Delivery systems upgrade call
United States consulting firm AT Kearney says banks in Asia should think of ways to better use their existing product and service delivery channels before investing in new ones.
Vice-president for financial institutions Thomas Koltz said he believed the issue was even more relevant in Asia than in the US because banks in the region were growing organically while those in the US were growing through acquisitions.
Manager Joseph Morrow said he believed Asian banks were well positioned to adopt a more active approach towards an 'integrated channel strategy', which incorporates corporate-wide objectives and explicitly aligns the strategies of each channel.
In this way the strategy for each channel serves as a business plan to define that pathway with respect to particular customer segments, and in relation to the products and services available through other channels.
The strategy contrasts with the traditional methods used by financial institutions to deliver products and services: through multiple channels run independently and supervised by different senior executives with overlapping or even redundant initiatives.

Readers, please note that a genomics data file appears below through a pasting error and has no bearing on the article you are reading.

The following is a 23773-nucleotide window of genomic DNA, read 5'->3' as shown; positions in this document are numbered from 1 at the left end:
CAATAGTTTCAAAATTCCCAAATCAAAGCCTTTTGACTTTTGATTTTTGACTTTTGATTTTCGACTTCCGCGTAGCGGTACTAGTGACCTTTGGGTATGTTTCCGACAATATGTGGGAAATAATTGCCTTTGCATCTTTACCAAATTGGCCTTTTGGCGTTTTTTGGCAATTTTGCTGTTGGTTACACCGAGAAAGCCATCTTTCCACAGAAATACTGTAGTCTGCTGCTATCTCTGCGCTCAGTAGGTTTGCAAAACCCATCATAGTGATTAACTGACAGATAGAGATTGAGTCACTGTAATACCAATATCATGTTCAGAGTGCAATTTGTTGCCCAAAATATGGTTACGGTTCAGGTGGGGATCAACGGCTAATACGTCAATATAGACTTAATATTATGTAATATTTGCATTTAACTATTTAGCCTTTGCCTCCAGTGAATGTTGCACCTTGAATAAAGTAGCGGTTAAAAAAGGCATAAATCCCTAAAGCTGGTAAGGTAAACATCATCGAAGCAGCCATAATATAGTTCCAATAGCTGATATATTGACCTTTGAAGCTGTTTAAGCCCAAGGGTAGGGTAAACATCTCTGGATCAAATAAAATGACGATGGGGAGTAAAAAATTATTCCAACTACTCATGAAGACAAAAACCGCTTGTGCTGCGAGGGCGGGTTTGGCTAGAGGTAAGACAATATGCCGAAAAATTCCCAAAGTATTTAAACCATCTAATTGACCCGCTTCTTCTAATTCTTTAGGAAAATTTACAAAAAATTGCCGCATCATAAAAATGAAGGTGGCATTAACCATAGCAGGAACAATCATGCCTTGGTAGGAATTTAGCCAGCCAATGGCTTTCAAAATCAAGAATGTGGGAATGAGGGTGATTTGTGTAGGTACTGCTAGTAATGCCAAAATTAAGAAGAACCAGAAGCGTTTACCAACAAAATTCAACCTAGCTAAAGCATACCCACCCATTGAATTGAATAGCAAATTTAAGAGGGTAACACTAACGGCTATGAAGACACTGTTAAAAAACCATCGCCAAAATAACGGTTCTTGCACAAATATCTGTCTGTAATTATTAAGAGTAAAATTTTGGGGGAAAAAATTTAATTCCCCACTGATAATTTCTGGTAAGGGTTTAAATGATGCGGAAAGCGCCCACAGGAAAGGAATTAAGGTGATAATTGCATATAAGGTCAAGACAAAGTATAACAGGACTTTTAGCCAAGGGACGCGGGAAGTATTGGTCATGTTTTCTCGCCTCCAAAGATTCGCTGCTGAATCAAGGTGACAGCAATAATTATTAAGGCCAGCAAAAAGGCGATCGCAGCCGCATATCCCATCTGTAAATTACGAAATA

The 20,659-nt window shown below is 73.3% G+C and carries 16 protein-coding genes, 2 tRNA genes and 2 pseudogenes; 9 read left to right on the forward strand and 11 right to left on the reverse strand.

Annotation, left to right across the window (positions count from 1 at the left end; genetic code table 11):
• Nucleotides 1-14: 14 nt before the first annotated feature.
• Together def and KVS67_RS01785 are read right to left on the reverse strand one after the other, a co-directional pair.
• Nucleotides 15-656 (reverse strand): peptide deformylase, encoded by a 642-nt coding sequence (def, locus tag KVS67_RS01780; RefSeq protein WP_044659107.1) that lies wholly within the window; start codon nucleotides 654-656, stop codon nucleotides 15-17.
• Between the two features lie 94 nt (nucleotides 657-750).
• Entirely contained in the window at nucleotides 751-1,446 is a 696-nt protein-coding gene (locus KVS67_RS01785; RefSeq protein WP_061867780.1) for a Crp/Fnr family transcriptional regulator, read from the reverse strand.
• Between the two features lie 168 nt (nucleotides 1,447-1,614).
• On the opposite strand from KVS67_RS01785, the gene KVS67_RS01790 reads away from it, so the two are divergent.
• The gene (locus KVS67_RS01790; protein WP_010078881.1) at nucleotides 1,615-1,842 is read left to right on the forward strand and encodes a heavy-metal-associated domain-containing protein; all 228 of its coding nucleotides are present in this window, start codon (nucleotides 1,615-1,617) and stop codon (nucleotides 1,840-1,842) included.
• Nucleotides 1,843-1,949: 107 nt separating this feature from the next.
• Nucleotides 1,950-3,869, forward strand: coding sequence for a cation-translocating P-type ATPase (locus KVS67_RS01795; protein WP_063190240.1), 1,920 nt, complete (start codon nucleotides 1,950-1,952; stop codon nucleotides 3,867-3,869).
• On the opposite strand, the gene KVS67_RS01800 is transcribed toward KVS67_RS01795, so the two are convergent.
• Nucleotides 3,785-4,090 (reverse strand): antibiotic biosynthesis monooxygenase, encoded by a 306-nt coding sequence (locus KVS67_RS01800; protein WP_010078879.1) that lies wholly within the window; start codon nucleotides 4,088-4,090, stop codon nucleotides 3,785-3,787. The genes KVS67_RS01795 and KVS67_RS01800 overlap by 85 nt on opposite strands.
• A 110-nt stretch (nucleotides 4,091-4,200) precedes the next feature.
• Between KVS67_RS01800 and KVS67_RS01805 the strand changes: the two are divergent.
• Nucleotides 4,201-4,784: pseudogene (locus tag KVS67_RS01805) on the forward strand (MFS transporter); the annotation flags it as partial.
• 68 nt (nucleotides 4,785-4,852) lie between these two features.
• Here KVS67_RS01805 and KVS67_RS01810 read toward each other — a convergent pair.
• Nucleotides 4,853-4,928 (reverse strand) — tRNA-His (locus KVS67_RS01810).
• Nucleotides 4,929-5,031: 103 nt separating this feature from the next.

Mr Koltz said he believed that bank branches would continue to play a key role in customer service but because of the huge operating expenditure involved these branches should be reserved for soliciting more sale opportunities from profitable customer segments.
Meanwhile, routine transactions such as deposit withdrawals or passbook updates should be transferred to low-cost channels such as automatic teller machines, telephone-banking or the Internet.
The consultancy firm estimates banks in Asia on average direct 25-35 per cent of their costs to servicing unprofitable customers.
He believed the strategy was also suitable for medium-sized banks such as those in Hong Kong which did not have the resources to build physical branch networks or other new delivery channels on as large a scale as the giant institutions.
AT Kearney is starting discussions with two banks in Hong Kong, two in Taiwan and three in Australia on the issue.
Mr Koltz said the discussions were not aimed at advocating drastic changes but creating awareness among banks in Asia about the issue and the strategy.